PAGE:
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Dec 07 2010

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Never Mind Co-worker Sabotage – What if I’m Dealing with a Bully Boss? Part One

By Lisa Quast, Forbes.com

On September 2nd I shared an article about co-worker sabotage titled, “Co-worker Sabotage! How One Savvy Professional Turned a Dirty Trick Around” and immediately began receiving comments back from readers on this hot topic.

One comment in particular caught my attention. It came from “gracie75” and stated, “The conclusion of this story is certainly a win-win for all. But what if the exact same thing occurred with Jane’s boss (as opposed to Tom) and the boss is taking every opportunity to publicly deface Jane because he has targeted Jane for termination?”

This is an intriguing question because dealing with a bully boss can often be much more difficult and complex than dealing with a co-worker. So I decided to scour the U.S. in search of HR experts and employment lawyers who would weigh in on this situation and provide their advice on how to deal with the boss described above, who is publically defacing one of their employees, most probably because they’ve targeted the employee for termination.

What I found in speaking with HR and legal experts is exactly what I have seen in my practice as a career coach – that this situation is, unfortunately, fairly common in business. Here is the collective advice to the employee in this situation:

Document the circumstances and details: According to David Gabor, a partner with Gabor & Gabor Law Firm in New York and a legal expert in employment law, “The first step for the employee is to detail what is being said, when it is being said and to whom it is being said.” If others have witnessed the boss’ behavior, speak with each person about what they have seen and heard and document your discussions with these people. Write down all of the information (date, time, place, location, what was said/action) and keep the notes in a safe place (such as your home or with friends or relatives), not at your workplace.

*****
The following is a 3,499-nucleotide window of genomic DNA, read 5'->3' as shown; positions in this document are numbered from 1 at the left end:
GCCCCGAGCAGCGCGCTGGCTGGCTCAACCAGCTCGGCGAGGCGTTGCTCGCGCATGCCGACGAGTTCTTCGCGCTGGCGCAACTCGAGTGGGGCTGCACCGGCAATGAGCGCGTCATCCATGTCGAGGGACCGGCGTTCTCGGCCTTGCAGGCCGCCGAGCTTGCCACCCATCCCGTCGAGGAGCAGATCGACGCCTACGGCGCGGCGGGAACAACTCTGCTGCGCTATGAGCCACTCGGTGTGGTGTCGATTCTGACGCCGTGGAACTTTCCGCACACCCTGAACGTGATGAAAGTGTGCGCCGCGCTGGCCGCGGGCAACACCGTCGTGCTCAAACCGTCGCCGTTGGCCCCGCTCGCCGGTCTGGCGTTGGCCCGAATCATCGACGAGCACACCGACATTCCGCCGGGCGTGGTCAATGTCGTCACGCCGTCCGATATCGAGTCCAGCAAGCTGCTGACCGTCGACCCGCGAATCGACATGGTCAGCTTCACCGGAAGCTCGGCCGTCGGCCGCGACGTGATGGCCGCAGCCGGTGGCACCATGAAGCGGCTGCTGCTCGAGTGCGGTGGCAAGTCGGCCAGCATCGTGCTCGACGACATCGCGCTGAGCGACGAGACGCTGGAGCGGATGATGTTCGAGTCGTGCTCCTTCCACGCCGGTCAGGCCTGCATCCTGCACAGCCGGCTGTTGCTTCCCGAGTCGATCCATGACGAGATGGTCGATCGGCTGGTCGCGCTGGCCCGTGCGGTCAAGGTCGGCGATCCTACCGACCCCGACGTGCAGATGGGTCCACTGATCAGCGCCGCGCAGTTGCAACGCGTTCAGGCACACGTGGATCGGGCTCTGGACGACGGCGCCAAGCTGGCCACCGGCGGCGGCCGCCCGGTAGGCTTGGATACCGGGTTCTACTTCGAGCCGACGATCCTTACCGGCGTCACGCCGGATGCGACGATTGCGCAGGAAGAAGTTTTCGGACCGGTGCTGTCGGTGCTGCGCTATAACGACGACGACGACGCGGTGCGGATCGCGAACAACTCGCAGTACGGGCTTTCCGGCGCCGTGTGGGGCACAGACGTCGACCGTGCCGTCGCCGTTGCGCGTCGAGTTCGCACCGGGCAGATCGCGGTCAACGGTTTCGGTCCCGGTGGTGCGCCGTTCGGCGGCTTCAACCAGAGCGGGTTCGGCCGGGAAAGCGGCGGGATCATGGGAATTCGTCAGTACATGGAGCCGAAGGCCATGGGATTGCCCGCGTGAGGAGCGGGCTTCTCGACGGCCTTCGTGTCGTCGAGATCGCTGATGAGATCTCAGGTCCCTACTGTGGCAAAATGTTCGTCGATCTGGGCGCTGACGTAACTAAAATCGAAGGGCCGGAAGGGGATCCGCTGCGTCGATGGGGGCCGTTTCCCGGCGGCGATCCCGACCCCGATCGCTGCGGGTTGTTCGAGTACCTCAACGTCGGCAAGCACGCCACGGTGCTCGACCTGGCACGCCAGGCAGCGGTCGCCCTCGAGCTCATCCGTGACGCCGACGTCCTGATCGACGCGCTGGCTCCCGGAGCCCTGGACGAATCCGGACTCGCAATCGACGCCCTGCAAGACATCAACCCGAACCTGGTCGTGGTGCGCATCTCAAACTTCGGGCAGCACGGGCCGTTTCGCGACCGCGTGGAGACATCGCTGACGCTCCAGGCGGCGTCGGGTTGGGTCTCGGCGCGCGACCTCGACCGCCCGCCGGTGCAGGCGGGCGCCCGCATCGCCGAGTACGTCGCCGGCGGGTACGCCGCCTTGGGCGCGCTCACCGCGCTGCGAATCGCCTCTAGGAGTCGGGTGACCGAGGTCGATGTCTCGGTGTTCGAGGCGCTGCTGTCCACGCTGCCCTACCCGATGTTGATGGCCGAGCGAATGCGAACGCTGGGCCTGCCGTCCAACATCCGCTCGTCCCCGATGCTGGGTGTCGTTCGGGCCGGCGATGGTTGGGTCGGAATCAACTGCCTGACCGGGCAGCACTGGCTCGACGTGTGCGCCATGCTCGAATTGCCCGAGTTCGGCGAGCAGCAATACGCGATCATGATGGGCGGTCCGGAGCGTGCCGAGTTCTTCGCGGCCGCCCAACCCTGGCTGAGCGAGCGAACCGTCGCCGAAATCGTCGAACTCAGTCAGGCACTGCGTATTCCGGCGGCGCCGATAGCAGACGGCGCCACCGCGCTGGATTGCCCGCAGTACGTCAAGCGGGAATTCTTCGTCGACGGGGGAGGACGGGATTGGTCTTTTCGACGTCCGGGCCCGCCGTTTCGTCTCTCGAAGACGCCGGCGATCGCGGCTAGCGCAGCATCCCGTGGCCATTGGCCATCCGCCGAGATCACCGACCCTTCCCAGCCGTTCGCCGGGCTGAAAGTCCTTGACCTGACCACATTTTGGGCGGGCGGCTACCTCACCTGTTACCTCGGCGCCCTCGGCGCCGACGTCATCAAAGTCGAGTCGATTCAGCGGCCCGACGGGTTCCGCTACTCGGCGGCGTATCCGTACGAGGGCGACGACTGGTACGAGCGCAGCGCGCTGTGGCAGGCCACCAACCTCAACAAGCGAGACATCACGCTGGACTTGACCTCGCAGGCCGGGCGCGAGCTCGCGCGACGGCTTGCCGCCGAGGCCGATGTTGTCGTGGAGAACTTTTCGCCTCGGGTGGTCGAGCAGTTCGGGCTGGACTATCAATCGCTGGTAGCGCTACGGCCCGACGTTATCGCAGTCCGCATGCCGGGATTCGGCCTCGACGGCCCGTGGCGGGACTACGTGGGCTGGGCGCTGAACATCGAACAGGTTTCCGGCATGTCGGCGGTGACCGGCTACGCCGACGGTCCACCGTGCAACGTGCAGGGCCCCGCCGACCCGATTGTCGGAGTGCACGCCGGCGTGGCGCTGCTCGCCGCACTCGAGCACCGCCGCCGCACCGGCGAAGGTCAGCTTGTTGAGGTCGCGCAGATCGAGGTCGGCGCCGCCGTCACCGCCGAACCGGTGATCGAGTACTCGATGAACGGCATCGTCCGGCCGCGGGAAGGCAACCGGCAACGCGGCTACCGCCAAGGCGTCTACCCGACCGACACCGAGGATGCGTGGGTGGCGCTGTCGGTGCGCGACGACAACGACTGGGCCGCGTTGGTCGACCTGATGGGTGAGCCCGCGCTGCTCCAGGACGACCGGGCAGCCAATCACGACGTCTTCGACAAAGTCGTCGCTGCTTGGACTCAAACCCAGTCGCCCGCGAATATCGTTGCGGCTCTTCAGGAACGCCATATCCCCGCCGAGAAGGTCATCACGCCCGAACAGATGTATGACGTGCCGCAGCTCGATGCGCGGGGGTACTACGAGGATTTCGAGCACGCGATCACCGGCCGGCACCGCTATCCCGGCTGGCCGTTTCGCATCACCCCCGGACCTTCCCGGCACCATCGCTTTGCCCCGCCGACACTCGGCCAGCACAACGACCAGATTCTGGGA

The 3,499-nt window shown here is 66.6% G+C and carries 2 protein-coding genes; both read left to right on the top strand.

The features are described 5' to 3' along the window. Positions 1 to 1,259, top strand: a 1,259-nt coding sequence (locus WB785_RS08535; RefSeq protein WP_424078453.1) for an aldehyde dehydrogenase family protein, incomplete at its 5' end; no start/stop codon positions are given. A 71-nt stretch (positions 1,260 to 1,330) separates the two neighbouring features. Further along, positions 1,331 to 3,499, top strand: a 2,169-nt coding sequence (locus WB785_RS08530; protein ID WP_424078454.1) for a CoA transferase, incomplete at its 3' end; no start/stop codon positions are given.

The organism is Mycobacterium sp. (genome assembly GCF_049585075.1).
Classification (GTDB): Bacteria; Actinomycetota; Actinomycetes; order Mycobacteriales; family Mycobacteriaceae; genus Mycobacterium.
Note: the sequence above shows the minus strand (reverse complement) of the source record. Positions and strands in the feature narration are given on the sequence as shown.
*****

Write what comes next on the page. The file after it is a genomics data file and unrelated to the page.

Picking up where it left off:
Determine the type of employment you have with the company: According to Danielle Brewer, Deputy Chair of the Labor and Employment section of the Federal Bar Association, “In most states, employees are ‘at will’ – meaning they can be fired at any time for any reason, so long as it is not an unlawful reason (based on race, religion, national origin, sex, color, age, or disability).” Because of this, the first action employment lawyer Jared A. Jacobson takes when working with clients in this situation is to determine “if there is a contract to the contrary spelling out certain terms of employment, e.g. employment agreement, collective bargaining agreement (union context) or some other form of implied contract (sometimes employee handbooks may be construed as such, depending on the state.” Keep in mind that the strategy an employment lawyer recommends will often be based on the type of employment you have with the company.